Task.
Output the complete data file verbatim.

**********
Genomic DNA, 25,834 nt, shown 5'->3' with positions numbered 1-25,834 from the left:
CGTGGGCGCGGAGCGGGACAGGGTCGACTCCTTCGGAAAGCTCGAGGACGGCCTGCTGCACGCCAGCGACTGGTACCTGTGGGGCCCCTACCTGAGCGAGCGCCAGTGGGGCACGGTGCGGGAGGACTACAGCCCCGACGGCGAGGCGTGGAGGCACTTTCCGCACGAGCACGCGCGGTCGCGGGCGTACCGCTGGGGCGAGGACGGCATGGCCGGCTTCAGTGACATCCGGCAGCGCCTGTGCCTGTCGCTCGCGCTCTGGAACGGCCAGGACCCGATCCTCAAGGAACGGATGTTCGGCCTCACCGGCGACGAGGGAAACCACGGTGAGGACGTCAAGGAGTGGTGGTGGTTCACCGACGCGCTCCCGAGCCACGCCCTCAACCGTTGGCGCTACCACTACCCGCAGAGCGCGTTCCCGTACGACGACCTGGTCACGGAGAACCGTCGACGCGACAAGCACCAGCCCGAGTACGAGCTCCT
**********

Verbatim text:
Genomic DNA, 25,834 nt, shown 5'->3' with positions numbered 1-25,834 from the left:
CGTGGGCGCGGAGCGGGACAGGGTCGACTCCTTCGGAAAGCTCGAGGACGGCCTGCTGCACGCCAGCGACTGGTACCTGTGGGGCCCCTACCTGAGCGAGCGCCAGTGGGGCACGGTGCGGGAGGACTACAGCCCCGACGGCGAGGCGTGGAGGCACTTTCCGCACGAGCACGCGCGGTCGCGGGCGTACCGCTGGGGCGAGGACGGCATGGCCGGCTTCAGTGACATCCGGCAGCGCCTGTGCCTGTCGCTCGCGCTCTGGAACGGCCAGGACCCGATCCTCAAGGAACGGATGTTCGGCCTCACCGGCGACGAGGGAAACCACGGTGAGGACGTCAAGGAGTGGTGGTGGTTCACCGACGCGCTCCCGAGCCACGCCCTCAACCGTTGGCGCTACCACTACCCGCAGAGCGCGTTCCCGTACGACGACCTGGTCACGGAGAACCGTCGACGCGACAAGCACCAGCCCGAGTACGAGCTCCT